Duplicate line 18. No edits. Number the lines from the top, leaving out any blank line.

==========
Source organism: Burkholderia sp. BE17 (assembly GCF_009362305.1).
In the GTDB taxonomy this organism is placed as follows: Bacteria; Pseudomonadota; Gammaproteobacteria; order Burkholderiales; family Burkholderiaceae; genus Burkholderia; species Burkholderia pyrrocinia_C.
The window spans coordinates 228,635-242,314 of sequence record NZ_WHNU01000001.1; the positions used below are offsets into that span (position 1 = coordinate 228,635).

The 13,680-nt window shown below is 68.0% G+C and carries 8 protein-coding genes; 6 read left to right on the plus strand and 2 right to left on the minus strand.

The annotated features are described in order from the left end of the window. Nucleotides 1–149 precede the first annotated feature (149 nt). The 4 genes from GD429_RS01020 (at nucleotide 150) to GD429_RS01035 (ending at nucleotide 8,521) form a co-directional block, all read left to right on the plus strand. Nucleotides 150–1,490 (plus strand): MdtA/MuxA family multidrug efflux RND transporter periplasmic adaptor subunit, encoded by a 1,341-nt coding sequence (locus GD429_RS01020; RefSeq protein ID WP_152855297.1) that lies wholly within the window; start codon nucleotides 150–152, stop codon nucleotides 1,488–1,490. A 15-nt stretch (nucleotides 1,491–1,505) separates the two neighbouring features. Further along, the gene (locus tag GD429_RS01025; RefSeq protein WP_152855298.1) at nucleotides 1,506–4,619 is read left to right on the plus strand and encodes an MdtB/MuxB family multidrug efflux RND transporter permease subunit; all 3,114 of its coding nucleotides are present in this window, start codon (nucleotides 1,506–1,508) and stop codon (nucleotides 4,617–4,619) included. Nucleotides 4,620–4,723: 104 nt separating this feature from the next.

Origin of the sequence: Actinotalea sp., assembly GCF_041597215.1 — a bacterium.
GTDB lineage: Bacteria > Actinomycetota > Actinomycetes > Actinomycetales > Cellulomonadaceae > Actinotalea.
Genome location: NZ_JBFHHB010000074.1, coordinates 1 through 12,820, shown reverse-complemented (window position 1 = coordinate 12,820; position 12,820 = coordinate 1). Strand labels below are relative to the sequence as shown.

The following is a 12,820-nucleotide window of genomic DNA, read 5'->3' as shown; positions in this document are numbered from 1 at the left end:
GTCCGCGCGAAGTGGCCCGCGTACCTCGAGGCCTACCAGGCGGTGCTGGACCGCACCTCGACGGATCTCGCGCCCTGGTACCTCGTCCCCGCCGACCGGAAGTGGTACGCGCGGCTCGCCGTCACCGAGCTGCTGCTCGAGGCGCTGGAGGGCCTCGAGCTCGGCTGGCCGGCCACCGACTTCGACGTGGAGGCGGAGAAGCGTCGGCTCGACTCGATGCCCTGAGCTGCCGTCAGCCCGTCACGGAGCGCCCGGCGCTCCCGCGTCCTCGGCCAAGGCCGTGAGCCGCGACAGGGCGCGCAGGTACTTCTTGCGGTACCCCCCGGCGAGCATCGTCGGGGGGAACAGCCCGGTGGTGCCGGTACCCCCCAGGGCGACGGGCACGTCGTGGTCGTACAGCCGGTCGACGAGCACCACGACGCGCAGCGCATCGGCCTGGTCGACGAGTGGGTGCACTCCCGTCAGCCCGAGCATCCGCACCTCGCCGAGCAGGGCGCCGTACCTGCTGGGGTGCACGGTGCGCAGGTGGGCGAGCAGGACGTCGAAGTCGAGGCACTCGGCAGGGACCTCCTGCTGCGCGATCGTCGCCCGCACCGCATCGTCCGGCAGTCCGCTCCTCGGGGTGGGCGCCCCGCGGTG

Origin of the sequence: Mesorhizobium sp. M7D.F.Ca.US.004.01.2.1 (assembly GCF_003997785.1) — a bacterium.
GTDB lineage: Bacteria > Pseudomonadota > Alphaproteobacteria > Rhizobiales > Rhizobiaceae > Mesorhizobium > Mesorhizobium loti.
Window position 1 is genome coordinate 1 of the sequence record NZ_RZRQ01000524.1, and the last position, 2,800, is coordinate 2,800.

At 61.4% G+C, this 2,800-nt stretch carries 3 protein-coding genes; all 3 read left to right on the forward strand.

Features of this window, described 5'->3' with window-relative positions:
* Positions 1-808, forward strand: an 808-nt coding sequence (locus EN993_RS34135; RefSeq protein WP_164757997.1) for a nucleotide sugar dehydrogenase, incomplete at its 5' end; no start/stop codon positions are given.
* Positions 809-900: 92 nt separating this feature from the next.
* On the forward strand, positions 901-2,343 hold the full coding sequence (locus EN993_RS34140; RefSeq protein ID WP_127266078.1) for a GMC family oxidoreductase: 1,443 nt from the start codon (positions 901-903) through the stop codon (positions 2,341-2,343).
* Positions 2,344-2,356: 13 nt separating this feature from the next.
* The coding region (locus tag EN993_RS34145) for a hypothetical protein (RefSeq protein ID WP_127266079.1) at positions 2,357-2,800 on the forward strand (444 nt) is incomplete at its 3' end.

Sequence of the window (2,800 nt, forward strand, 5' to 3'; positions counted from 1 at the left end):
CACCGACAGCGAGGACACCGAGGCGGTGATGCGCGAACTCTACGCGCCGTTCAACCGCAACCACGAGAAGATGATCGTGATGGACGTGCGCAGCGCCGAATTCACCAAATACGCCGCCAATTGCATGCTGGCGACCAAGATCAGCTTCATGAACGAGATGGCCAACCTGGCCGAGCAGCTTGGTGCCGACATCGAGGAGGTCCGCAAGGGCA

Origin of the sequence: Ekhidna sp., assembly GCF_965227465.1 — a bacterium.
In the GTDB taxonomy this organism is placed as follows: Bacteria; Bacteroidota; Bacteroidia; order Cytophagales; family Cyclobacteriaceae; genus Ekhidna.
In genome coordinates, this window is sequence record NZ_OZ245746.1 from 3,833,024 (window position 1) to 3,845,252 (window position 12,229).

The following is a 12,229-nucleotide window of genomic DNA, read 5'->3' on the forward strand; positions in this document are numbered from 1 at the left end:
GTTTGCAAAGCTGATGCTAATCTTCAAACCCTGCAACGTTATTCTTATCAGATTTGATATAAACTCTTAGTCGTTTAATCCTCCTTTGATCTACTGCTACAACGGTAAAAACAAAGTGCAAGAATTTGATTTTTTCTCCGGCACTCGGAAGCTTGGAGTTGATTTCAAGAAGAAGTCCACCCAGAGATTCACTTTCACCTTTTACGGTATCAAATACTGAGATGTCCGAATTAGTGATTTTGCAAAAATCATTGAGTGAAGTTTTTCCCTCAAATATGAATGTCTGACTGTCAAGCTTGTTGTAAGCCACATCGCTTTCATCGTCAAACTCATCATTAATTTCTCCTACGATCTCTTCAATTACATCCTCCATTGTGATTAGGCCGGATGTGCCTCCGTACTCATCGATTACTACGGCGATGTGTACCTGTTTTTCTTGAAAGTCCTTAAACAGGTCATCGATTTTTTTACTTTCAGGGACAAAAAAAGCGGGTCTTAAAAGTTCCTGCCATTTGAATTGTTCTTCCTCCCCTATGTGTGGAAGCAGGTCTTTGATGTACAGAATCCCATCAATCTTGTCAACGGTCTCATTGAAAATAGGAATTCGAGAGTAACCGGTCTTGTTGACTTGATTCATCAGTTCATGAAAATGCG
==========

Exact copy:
* On the forward strand, positions 901-2,343 hold the full coding sequence (locus EN993_RS34140; RefSeq protein ID WP_127266078.1) for a GMC family oxidoreductase: 1,443 nt from the start codon (positions 901-903) through the stop codon (positions 2,341-2,343).